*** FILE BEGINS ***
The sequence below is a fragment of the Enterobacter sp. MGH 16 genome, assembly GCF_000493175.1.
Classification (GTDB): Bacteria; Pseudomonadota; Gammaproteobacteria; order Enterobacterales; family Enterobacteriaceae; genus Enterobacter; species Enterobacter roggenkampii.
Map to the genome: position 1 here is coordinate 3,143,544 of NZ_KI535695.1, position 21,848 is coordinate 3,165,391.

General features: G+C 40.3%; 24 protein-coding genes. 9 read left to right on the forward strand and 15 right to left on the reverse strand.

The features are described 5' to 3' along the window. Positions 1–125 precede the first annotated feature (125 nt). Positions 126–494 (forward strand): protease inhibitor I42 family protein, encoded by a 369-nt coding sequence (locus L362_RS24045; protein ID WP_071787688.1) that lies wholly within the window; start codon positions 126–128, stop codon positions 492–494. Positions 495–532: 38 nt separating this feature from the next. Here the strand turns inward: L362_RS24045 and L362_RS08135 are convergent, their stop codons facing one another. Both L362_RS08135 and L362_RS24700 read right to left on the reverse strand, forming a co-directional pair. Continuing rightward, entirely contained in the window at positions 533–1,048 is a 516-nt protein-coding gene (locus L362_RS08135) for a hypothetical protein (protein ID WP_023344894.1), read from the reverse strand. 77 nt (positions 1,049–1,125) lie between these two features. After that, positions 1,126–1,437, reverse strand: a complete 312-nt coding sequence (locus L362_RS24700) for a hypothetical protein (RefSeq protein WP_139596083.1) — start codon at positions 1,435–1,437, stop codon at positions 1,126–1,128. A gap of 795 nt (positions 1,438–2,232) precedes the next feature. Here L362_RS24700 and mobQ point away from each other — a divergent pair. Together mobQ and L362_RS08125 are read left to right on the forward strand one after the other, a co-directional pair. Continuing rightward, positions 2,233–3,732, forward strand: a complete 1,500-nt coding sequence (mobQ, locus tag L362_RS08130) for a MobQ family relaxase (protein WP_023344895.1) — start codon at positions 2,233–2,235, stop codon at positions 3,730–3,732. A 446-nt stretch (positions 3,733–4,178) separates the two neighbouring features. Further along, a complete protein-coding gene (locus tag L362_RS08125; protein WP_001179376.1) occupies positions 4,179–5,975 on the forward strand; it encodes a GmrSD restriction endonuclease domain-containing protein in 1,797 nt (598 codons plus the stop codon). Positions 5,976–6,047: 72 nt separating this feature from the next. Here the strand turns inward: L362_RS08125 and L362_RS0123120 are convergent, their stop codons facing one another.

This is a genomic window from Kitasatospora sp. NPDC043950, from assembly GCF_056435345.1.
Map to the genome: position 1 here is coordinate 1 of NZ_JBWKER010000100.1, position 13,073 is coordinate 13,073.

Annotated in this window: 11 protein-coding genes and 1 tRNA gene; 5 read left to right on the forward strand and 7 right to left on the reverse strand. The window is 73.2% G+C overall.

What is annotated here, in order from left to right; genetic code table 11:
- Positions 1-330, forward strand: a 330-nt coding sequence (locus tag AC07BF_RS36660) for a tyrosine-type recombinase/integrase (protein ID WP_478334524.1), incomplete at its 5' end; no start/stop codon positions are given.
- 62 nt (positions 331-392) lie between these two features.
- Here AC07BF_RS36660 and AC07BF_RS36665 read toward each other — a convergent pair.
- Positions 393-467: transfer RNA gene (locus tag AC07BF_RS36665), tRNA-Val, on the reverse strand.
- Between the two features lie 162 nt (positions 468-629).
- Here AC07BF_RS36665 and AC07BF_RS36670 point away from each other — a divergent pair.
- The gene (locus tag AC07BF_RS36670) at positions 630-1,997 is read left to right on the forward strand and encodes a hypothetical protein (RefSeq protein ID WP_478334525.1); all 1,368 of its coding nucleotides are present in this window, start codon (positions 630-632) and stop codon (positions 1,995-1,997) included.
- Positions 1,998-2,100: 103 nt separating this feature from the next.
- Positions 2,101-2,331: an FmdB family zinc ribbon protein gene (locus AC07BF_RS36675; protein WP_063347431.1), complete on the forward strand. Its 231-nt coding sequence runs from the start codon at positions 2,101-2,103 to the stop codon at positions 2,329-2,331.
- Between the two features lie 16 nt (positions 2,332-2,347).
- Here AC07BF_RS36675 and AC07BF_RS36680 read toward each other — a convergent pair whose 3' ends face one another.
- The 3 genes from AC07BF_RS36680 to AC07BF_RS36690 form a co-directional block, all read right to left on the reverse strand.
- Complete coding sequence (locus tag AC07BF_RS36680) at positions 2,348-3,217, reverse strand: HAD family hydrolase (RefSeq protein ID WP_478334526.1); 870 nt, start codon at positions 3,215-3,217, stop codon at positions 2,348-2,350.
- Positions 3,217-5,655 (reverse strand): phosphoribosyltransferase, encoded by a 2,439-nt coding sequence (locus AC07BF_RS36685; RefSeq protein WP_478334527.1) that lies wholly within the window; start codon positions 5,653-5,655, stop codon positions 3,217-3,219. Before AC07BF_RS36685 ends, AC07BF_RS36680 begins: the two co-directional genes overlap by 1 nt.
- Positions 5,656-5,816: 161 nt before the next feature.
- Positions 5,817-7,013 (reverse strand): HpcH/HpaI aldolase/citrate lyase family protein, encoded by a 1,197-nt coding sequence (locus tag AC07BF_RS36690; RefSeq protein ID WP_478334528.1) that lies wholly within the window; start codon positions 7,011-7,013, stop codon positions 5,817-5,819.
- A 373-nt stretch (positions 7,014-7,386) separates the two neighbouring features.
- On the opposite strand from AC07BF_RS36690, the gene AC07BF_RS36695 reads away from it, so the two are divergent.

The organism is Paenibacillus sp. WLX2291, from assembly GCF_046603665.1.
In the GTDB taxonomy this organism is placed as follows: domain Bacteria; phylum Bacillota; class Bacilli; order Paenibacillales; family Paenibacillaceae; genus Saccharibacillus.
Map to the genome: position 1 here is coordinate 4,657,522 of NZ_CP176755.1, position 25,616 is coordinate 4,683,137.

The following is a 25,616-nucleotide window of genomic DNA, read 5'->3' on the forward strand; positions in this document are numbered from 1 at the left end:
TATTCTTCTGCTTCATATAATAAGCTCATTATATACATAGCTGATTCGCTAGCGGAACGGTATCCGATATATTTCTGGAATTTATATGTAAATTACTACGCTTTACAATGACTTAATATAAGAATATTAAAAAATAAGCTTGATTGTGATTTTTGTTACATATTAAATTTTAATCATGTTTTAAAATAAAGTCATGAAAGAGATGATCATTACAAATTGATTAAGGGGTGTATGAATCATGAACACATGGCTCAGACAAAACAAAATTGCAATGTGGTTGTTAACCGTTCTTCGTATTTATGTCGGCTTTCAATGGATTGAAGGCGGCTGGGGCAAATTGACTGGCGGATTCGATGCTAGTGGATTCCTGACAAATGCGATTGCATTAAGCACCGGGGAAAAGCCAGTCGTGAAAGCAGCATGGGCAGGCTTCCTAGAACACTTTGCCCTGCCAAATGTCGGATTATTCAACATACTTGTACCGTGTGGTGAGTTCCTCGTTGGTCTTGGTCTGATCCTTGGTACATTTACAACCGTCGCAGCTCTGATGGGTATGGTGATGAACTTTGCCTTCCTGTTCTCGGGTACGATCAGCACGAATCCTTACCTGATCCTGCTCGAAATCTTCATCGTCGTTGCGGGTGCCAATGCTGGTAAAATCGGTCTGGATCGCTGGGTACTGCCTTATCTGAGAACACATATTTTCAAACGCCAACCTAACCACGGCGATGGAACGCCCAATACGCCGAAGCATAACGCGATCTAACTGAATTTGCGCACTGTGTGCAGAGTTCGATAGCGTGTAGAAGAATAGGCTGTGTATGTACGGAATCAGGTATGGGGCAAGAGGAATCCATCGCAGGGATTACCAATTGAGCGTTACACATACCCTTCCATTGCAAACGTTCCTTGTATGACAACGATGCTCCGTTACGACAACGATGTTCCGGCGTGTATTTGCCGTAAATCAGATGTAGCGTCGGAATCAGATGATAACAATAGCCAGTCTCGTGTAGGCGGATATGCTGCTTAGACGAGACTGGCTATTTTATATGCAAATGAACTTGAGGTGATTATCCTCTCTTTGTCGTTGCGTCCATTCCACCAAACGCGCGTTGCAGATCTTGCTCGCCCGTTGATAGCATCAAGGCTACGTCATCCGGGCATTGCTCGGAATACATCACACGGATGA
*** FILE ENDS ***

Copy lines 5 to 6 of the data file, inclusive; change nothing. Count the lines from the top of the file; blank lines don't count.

The features are described 5' to 3' along the window. Positions 1–125 precede the first annotated feature (125 nt). Positions 126–494 (forward strand): protease inhibitor I42 family protein, encoded by a 369-nt coding sequence (locus L362_RS24045; protein ID WP_071787688.1) that lies wholly within the window; start codon positions 126–128, stop codon positions 492–494. Positions 495–532: 38 nt separating this feature from the next. Here the strand turns inward: L362_RS24045 and L362_RS08135 are convergent, their stop codons facing one another. Both L362_RS08135 and L362_RS24700 read right to left on the reverse strand, forming a co-directional pair. Continuing rightward, entirely contained in the window at positions 533–1,048 is a 516-nt protein-coding gene (locus L362_RS08135) for a hypothetical protein (protein ID WP_023344894.1), read from the reverse strand. 77 nt (positions 1,049–1,125) lie between these two features. After that, positions 1,126–1,437, reverse strand: a complete 312-nt coding sequence (locus L362_RS24700) for a hypothetical protein (RefSeq protein WP_139596083.1) — start codon at positions 1,435–1,437, stop codon at positions 1,126–1,128. A gap of 795 nt (positions 1,438–2,232) precedes the next feature. Here L362_RS24700 and mobQ point away from each other — a divergent pair. Together mobQ and L362_RS08125 are read left to right on the forward strand one after the other, a co-directional pair. Continuing rightward, positions 2,233–3,732, forward strand: a complete 1,500-nt coding sequence (mobQ, locus tag L362_RS08130) for a MobQ family relaxase (protein WP_023344895.1) — start codon at positions 2,233–2,235, stop codon at positions 3,730–3,732. A 446-nt stretch (positions 3,733–4,178) separates the two neighbouring features. Further along, a complete protein-coding gene (locus tag L362_RS08125; protein WP_001179376.1) occupies positions 4,179–5,975 on the forward strand; it encodes a GmrSD restriction endonuclease domain-containing protein in 1,797 nt (598 codons plus the stop codon). Positions 5,976–6,047: 72 nt separating this feature from the next. Here the strand turns inward: L362_RS08125 and L362_RS0123120 are convergent, their stop codons facing one another.

This is a genomic window from Kitasatospora sp. NPDC043950, from assembly GCF_056435345.1.